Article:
Poll shows investors less positive about equitiesBy Donna Glasgow | June 21 2008 07:48PM
The 37th quarterly Manulife Investor Sentiment Index, a national poll conducted for Manulife Financial in March, showed that during the first quarter of 2008 “concerns about swinging equity markets and the U.S. sub-prime lending,” somewhat dampened Canadian’s positive outlook toward investing, particularly in equities.
The index ranks six investment categories, one of which is balanced funds. In the previous survey released in December 2007, balanced funds were ranked second among most popular investment targets. This quarter they were in fourth place with 44% of respondents saying that balanced funds are a good or very good place to invest and 27% who said the opposite.
This result places balanced funds below “investing in their own homes” which ranked number one, investing in “investment real estate” ranked number two and “fixed income investments (including GICs and annuities),” that came in third. Cash and equities were fifth and six respectively.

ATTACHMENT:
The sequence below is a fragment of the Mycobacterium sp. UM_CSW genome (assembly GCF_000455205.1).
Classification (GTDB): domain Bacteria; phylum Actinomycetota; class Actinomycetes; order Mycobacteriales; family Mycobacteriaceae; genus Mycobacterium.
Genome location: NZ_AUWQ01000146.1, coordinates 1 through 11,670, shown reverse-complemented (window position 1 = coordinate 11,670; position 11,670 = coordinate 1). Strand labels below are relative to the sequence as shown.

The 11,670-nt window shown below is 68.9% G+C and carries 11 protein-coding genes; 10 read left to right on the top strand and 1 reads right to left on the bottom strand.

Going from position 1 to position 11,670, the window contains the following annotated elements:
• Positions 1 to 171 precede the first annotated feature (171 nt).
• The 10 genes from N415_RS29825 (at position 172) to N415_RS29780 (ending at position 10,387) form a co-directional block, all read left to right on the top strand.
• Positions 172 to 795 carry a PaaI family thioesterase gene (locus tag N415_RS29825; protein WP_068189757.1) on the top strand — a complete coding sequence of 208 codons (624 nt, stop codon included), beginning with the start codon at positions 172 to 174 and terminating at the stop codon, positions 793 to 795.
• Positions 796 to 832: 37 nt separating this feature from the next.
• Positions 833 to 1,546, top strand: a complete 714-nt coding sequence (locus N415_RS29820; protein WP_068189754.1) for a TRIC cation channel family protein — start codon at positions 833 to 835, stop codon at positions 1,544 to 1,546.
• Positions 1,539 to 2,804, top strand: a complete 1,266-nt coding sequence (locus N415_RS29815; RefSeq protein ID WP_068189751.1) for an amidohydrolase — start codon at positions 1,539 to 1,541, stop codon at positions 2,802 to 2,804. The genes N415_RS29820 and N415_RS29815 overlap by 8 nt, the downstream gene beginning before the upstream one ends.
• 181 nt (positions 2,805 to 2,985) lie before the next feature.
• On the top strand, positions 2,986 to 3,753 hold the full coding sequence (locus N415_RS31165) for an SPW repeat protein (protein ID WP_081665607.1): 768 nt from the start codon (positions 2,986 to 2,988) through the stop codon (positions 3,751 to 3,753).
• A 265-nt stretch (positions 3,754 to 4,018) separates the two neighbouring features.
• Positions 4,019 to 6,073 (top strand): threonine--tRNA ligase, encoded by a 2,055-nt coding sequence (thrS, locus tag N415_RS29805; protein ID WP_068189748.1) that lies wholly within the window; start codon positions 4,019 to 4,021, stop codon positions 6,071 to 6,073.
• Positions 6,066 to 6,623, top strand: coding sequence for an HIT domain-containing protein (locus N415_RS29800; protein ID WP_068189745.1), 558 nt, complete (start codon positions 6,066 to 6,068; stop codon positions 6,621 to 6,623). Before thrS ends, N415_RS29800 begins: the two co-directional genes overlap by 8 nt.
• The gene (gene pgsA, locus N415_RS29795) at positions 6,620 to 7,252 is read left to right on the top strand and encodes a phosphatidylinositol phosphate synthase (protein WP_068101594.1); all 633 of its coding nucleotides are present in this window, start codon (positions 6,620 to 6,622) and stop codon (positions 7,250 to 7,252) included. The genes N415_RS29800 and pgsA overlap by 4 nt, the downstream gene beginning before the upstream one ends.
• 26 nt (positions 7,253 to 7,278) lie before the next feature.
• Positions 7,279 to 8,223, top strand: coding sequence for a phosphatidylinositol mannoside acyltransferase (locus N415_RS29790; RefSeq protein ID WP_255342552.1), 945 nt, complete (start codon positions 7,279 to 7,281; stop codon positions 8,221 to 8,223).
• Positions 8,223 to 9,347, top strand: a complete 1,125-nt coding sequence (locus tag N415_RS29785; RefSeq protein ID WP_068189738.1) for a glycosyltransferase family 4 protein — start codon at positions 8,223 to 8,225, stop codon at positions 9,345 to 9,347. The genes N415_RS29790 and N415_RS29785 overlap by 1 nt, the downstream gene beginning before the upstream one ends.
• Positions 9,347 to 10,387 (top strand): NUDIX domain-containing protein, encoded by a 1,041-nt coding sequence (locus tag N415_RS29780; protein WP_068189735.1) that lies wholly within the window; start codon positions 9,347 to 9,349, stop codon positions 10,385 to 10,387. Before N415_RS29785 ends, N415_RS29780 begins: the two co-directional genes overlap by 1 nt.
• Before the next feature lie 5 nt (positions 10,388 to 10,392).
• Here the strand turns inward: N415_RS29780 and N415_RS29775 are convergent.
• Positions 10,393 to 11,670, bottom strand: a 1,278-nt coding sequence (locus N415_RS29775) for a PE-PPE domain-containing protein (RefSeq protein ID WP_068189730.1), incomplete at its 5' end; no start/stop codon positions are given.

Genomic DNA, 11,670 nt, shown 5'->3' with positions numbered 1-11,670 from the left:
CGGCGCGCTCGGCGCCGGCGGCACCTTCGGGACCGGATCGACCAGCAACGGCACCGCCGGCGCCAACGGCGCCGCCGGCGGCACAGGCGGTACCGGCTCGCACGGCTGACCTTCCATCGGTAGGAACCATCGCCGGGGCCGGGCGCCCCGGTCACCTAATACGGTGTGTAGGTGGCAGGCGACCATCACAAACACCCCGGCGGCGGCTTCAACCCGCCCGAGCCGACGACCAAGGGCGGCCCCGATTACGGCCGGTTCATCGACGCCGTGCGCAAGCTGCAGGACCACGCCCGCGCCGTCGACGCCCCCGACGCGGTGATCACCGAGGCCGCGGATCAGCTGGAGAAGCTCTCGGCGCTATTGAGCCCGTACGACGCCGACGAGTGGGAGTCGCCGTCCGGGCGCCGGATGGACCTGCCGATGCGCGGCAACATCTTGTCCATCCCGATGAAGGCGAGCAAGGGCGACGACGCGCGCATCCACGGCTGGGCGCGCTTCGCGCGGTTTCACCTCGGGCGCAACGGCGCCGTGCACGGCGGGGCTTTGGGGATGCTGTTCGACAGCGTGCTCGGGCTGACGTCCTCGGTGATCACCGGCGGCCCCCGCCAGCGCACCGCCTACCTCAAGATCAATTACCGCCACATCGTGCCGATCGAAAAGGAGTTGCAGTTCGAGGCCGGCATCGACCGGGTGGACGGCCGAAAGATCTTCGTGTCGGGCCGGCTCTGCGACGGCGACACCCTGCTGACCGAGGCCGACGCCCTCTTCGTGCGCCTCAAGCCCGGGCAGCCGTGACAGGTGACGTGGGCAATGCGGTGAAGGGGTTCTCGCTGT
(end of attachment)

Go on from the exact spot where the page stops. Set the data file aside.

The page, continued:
Last December, the index showed balanced funds were seen as a good or very good place to invest by 50% of respondents and only 16% said the opposite. Doug Conick, vice-president, investment funds, for Manulife said that the poll shows that when the markets get rocky, people get nervous about mutual funds, even balanced funds. Sometimes investing in a balanced fund gives people a “false sense of security.” Even with their mix of equities and fixed income investment, a balanced fund can still get hit hard in a downmarket and some investors “get scared of the rollercoaster ride.” Still, over the long-term, balanced funds will remain a popular investment choice, Mr. Conick believes.
Results from the poll also indicated that seg funds are “perhaps the least understood of investment vehicles.” Mr. Conick says that there is a need for more education about seg funds among advisors. Advisors who deal with nervous clients can use seg funds as an investment vehicle that will keep them invested in the market during volatile times by providing them “with comfort and downside protection.” This is a better strategy than parking money in money markets, savings accounts, or GICs, he suggests.